At the recent local elections, the SLMC fared well in Matale, Puttalam, Beruwala and some places in the South too, causing concern among main political parties such as the SLFP and the UNP for whom the Muslims have voted traditionally over the years. While the SLMC is trying to extend its wings beyond its region, the SLFP/PA has taken steps to stem this growth by appointing an ‘acceptable’ Muslim, Alavi Moulana to the Cabinet.

In short, the President wants to give the impression to the Muslims outside the North and East that they could get a better deal with the SLFP than with the SLMC.

In another move she had personally taken over the functions of the SLFP’s Muslim wing to woo the Muslims in the face of Mr. Ashraff’s bid to make SLMC a more formidable political party.

Minister Ashraff knows about PA strategies as much as others know about the SLMC strategies. But he is a silent politician today. Perhaps he would become volatile just before the Budget which the government is hoping to present with the help of the minority parties.

Though few, if any, major development projects have been undertaken by this government for the past three years, the President has given priority to the war and the political package. If she succeeds with the military operations in the North, she may not need the help of the minority parties to form the next government. But the minorities would in any way stick with the PA if they could get a better deal from the PA than the UNP.

The President had apparently told her Ministry to give their unstinted co-operation to push the package. They have been told to launch their own programmes in this connection to make the people aware of the devolution package.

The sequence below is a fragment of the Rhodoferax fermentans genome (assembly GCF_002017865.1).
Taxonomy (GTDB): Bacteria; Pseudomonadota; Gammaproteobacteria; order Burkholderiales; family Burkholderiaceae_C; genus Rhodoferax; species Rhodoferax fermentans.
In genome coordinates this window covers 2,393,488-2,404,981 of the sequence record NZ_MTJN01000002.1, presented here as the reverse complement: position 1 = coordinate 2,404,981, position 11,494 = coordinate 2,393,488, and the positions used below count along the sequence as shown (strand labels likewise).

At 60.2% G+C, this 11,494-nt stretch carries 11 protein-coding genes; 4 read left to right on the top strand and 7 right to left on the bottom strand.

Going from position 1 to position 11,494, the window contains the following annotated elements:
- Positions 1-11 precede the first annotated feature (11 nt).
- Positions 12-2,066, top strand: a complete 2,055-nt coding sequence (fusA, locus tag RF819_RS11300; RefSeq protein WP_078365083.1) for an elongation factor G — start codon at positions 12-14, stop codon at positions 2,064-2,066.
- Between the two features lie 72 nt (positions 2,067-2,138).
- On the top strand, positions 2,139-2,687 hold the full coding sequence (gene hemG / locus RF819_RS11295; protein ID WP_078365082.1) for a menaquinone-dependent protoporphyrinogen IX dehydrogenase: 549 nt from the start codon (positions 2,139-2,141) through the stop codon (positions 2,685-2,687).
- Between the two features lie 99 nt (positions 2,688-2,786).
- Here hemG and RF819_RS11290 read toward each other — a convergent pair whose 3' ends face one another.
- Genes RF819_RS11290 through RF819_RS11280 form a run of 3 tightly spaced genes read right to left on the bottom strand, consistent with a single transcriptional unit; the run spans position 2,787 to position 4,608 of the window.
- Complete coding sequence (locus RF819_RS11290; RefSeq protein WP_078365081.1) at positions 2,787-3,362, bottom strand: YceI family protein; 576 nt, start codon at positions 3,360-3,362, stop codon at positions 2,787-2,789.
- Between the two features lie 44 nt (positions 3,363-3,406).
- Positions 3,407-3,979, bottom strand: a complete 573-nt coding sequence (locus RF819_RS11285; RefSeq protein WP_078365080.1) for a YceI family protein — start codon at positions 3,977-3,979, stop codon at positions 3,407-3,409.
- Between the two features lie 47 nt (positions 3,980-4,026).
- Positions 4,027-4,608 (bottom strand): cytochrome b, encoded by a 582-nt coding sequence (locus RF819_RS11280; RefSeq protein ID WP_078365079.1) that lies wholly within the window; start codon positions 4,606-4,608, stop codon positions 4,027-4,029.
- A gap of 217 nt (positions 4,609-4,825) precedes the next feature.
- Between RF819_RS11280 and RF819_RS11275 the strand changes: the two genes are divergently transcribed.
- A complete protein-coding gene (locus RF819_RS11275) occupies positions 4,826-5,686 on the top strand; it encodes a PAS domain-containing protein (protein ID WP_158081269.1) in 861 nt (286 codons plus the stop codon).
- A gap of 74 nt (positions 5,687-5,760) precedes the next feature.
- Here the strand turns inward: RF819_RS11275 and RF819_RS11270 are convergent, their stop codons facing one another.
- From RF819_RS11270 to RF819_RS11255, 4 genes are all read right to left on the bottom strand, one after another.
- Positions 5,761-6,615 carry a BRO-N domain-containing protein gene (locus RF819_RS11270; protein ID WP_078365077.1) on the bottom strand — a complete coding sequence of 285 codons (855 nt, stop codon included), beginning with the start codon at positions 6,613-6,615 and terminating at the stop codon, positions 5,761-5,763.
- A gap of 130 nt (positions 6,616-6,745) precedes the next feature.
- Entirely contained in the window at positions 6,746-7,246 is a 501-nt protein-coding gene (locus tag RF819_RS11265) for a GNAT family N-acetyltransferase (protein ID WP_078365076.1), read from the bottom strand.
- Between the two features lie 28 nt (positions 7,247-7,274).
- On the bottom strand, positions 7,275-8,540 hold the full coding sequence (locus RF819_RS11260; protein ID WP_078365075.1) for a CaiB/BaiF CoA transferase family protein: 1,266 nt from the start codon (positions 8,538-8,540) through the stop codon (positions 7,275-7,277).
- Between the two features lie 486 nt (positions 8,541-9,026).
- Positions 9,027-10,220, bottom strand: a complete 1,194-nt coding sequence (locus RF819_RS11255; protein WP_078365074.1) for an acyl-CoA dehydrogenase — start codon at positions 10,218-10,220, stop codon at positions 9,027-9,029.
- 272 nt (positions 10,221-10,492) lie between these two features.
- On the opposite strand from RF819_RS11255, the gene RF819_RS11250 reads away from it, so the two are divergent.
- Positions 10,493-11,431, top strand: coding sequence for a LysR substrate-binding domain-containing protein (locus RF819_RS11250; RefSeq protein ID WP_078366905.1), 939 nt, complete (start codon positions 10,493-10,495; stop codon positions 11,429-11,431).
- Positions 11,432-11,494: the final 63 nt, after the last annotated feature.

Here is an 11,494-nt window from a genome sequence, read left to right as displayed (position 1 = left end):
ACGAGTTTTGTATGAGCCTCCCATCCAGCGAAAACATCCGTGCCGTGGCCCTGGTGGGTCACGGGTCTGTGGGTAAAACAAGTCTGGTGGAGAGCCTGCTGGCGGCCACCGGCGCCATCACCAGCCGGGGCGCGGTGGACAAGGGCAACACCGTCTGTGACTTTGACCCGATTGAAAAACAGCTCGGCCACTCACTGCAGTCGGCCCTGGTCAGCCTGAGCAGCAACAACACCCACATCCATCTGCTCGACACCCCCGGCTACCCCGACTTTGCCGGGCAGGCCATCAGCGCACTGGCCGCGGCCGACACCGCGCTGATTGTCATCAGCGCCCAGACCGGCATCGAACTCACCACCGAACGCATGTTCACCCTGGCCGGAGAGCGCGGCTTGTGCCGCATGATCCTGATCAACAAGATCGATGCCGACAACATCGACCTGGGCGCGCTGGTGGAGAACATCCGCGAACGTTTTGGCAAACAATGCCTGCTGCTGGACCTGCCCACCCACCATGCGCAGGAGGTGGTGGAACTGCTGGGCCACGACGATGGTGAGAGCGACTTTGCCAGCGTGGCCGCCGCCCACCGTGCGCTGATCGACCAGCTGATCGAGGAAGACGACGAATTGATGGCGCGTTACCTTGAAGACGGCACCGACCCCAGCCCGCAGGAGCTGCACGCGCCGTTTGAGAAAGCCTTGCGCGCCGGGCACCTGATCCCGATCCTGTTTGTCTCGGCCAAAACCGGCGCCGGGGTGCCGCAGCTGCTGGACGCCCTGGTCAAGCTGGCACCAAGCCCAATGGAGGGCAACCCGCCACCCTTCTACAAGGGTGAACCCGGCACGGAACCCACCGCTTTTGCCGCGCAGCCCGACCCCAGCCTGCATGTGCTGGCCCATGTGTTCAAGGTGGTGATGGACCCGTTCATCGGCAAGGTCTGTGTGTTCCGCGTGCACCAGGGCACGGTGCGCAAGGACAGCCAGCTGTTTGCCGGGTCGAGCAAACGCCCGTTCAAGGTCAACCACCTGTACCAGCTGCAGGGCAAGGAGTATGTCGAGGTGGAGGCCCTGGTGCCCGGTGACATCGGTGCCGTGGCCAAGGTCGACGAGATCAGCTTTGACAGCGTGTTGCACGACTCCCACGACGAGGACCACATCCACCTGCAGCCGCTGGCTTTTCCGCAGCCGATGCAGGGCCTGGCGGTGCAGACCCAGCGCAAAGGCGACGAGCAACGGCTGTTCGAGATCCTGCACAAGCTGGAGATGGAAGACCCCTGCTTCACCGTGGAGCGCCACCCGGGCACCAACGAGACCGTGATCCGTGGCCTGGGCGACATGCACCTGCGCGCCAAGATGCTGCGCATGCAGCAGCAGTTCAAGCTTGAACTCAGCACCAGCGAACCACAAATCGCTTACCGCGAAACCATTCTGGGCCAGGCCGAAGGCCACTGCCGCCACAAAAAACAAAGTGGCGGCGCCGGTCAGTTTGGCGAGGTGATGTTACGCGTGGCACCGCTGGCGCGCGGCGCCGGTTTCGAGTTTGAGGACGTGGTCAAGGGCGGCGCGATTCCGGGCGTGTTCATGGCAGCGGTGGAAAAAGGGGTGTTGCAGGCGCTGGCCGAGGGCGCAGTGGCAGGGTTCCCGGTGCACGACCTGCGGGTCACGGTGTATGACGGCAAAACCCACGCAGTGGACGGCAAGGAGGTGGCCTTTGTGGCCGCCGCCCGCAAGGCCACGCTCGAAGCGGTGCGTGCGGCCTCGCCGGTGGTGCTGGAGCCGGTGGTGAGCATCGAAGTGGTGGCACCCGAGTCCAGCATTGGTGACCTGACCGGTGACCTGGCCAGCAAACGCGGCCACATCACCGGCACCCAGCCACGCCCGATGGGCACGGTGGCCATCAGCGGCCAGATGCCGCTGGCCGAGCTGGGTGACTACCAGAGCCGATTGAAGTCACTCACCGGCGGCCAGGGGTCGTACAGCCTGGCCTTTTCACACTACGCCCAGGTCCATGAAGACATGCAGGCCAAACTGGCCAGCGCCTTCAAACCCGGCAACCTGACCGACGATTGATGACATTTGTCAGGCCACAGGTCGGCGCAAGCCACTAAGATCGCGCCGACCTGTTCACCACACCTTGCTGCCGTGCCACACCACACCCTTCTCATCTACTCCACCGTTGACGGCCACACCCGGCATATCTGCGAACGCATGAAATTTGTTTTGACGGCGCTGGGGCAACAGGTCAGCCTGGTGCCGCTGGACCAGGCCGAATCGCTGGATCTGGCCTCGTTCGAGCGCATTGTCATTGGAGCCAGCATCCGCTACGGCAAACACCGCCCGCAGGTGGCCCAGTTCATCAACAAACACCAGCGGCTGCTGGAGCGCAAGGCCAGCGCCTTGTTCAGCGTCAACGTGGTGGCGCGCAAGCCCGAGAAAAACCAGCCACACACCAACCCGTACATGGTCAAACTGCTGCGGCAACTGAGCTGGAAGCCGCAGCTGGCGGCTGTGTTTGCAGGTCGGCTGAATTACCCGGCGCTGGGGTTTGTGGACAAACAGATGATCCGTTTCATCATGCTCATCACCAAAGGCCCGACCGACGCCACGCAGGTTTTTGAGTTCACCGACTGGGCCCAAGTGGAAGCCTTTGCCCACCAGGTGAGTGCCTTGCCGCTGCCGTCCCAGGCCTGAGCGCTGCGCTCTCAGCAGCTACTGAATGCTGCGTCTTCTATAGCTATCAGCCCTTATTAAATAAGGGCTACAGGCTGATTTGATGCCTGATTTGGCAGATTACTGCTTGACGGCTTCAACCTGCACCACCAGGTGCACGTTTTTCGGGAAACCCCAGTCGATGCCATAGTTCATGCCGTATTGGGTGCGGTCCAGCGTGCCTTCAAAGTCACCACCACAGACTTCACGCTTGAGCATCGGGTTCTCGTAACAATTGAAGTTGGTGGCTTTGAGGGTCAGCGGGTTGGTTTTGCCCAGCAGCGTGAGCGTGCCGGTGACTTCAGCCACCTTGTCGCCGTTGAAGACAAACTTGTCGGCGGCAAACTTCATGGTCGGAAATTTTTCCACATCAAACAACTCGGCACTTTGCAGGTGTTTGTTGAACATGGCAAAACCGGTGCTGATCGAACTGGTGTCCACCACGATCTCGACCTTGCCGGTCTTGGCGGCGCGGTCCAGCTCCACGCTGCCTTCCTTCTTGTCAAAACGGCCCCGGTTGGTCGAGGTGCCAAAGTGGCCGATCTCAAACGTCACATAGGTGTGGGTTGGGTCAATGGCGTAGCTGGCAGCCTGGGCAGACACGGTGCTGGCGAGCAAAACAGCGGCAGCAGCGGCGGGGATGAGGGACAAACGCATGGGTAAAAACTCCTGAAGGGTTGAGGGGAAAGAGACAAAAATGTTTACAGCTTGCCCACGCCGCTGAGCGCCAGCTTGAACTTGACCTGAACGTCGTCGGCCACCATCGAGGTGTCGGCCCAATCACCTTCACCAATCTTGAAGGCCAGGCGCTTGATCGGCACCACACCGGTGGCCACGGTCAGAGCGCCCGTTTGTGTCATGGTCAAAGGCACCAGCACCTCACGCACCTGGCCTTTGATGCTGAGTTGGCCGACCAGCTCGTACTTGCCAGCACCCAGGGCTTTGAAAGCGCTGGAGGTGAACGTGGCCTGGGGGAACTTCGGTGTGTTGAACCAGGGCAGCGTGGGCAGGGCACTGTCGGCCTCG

It is likely that the President would take stern action against any PA member who does not fall in line with the President’s request.

Meanwhile, the government held talks with UNP MP Anura Bandaranaike regarding the devolution package last week with the mediation of the Japanese Ambassador in Sri Lanka. Minister G.L. Peiris who represented the government had reportedly told the President that the discussion has been successful to a certain extent. The government made this move after the UNP hierarchy dragged its feet on this matter. But it is difficult to fathom as to how Mr. Bandaranaike would be able to influence the UNP to take a favourable stand on the package, since the UNP had already rejected it though it had not made any public statements in this regard.

On the other hand the new Media Minister is going all out to strengthen the President’s hand by using the state media to highlight the problems within the UNP.

The state media have undertaken this task with no hesitation, and at times, they are clearly guilty of “overkill” which is counter productive to what the government seeks to achieve.

At a recent meeting with the editors of national newspapers, Media Minister Mangala Samaraweera expressed his desire to introduce a code of ethics for the state media and said he hoped that even the independent media would adopt those norms. Many editors specially in the state media institutions, welcomed the move but Ravaya Editor Victor Ivan moved a small but meaningful amendment.

He said it could also include as to how Ministers and government politicians should deal with the state media to make it independent in a true sense.

But will the Minister move towards adopting this proposal which would tend to discipline the government politicians when dealing with their own media institutions?

The climax of all this is a snap general election if the government fails to push the package but whether the President is ready for the gamble is yet to be seen.

The merits and de-merits of holding a snap general election have become the subject of discussion among many political circles, including the PA backbenchers.

But it seems that many of the backbenchers have grievances against the administration as far as new jobs are concerned.

Benette Cooray, a vociferous backbencher, called upon the government to devise a scheme to provide jobs for people in a reasonable manner without making it a political affair.

He voiced his concern at the Government Parliamentary Group Meeting held last week, but many opposed his proposal.

Mr. Cooray said since the PA had come to power after 17 long years, it was advisable to devise a scheme to select people for employment without political interference.

He said though he came from an electorate where the oil refinery was located, he could give only a few jobs since powerful Ministers have recruited thousands of people for jobs in the refinery.